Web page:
Law Amendment E
Dynamite is spontaneously generated in “C-spaces” (spaces in which cartoon laws hold).
The process is analogous to steady-state theories of the universe which postulated that the tensions involved in maintaining a space would cause the creation of hydrogen from nothing. Dynamite quanta are quite large (stick sized) and unstable (lit). Such quanta are attracted to psychic forces generated by feelings of distress in “cool” characters (see Amendment B, which may be a special case of this law), who are able to use said quanta to their advantage. One may imagine C-spaces where all matter and energy result from primal masses of dynamite exploding. A big bang indeed.
Spanish art collective Boa Mistura (Good Mixture) organized a cool urban project with the collaboration of the locals in one of the many favelas of Sao Paulo, Brazil. They created a series of colourful anamorphic murals with uplifting messages such as “beauty”, “love”, “firmness”, “pride”, “sweetness” painted in large bold letters aiming to inspire the poor community.
Floating Water Bridge
Known as the water thread experiment, this phenomenon shown above seems to defy the intuitive laws of everyday physics. The experiment was first demonstrated in 1863 by British Engineer William Armstrong.
Two containers of deionized water, placed in some sort of insulator (glass beakers work fine), must be connected by a thin thread and exposed to a high-voltage charge (one beaker receives the positive charge, and the negative to the other.) At a critical voltage threshold, a water bridge forms between the two containers across the thread - which remains even when the containers are separated!
Typically, the diameter of this bridge is no more than 1-3 mm, but can remain intact as far as an 25mm! The surface temperature, due to the voltage, rises from about 20 °C (68 °F) up to 60 °C(140 °F)! The longest that the phenomenon has lasted is 45 minutes.
Little Shining Man is a sculpture that has the potential for flight.
The design of the structure is based around the tetra kites of Alexander Graham Bell, multiplied out into colliding cubes that take their form from the cubic formations of the mineral Pyrite. A double wing module has been duplicated and arranged into a tight cellular structural arrangement that appears as a heavy, un-flyable mass. Utilising lightweight materials and the symmetry of the module and composition, it is able to fly freely and steadily.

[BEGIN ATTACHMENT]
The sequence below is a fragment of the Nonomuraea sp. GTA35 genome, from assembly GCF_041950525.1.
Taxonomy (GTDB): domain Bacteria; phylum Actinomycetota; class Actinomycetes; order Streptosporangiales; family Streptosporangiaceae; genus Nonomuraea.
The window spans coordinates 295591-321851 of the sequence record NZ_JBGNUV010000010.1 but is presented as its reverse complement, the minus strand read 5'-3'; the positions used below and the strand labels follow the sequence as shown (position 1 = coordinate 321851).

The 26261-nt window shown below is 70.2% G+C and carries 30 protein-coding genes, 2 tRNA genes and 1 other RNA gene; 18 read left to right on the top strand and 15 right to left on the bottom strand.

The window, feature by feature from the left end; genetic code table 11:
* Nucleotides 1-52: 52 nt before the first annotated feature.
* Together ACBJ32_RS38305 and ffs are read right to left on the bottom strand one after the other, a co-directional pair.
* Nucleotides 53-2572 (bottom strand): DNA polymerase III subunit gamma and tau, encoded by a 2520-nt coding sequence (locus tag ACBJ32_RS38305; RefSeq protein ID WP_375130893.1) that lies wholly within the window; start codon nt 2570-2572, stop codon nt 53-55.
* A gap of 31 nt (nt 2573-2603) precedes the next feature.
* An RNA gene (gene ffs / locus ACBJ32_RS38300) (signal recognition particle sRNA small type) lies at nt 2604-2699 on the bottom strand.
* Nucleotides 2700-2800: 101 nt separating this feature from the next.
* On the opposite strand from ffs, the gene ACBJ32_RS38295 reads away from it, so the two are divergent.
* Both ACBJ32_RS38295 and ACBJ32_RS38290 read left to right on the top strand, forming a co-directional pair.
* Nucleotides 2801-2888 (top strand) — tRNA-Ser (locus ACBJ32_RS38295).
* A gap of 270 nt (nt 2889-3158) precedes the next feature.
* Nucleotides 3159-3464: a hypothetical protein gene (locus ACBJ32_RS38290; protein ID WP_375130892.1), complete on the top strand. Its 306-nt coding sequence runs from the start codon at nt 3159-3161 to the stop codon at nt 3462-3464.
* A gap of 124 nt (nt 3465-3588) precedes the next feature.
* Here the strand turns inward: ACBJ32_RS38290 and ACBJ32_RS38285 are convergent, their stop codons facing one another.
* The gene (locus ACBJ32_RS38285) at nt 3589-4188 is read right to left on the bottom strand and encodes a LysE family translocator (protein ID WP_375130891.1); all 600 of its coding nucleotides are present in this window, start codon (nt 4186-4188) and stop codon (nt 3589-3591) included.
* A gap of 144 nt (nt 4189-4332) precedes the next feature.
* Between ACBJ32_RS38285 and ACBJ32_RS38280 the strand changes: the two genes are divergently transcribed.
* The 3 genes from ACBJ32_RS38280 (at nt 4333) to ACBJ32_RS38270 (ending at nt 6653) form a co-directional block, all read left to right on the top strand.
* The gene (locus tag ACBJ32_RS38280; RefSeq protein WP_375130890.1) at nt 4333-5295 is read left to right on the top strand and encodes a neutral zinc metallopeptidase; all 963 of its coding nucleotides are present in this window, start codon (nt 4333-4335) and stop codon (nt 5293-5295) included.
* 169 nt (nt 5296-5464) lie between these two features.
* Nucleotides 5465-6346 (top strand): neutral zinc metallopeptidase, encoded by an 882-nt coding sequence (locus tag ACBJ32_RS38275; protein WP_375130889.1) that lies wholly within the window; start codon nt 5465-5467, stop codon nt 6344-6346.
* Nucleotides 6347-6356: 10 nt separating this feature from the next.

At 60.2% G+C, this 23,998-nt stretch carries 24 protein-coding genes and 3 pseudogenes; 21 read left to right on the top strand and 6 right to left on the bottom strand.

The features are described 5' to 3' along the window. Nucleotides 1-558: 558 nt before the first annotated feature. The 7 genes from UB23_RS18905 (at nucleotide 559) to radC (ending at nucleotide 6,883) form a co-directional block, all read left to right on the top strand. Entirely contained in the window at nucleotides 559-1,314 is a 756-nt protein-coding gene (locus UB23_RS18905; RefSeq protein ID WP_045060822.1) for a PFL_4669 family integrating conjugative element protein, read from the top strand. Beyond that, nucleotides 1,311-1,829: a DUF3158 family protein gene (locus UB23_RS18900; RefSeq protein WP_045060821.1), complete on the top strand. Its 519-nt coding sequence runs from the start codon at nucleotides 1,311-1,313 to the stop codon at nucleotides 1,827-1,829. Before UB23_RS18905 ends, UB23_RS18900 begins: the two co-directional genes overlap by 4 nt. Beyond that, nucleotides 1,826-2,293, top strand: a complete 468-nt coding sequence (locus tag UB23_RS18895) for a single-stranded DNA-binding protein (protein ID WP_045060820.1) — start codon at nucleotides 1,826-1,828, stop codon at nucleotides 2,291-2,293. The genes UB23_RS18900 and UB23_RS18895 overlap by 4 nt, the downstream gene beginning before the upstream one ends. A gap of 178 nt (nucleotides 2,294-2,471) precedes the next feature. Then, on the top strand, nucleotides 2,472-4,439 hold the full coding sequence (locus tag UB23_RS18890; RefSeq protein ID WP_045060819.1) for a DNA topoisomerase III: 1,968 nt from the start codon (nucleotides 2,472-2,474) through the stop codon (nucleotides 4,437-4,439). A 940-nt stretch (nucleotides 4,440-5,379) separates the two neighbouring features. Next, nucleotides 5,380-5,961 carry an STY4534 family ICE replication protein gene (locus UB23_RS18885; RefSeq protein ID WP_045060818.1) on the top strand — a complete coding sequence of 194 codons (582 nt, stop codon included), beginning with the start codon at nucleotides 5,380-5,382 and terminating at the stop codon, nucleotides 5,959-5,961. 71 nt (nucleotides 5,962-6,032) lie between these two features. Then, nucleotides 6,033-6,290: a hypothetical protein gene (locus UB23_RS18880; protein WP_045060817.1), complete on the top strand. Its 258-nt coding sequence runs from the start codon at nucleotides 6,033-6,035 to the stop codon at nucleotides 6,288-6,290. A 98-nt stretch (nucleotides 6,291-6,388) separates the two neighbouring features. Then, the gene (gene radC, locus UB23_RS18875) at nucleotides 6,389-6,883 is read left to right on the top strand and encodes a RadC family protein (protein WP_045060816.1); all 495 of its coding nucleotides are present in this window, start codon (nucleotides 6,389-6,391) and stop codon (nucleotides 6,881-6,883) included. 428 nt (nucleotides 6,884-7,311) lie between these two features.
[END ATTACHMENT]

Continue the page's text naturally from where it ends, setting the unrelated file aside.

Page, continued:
The kite flown in the images is one section of an arrangement of three, that come together to create the final piece of sculpture that is taken own from display once a year to be flown in St. Aubin’s Bay.
There were several challenges in realising Little Shining Man. The structure had to be as strong and light as possible in order to fly, but had to return to earth with minimal damage so it could be installed as a piece of sculpture. Carbon fibre rod and Cuben fibre, a hand made composite fabric used primarily in racing yacht sails, achieved the perfect combination of strength and weight. The visual impact of the fabric produces an ethereal sense of depth and refraction that gives the heavy mass the lightest touch.
+ Heather and Ivan Morison
Scottish sculptor Rob Mulholland creates these eerie mirrored sculptures out of Perspex, a kind of acrylic glass. The pieces create the uncanny effect of blending into their surroundings, at times appearing almost completely camouflaged and yet jumping out at you suddenly as your perspective shifts around them. Mulholland’s largest installation of six figures, Vestige, is currently installed at David Marshall Lodge in Scotland. The artist, via his website:
The essence of who we are as individuals in relationship to others and our given environment forms a strong aspect of my artistic practise. In Vestige I wanted to explore this relationship further by creating a group, a community within the protective elements of the woods, reflecting the past inhabitants of the space. […] The six male and female figures represent a vestige, a faint trace of the past people and communities that once occupied and lived in this space. The figures absorb their environment, reflecting in their surface the daily changes of life in the forest. They create a visual notion of non – space. A void as if they are at one moment part of our world and then as they fade into the forest they become an intangible outline.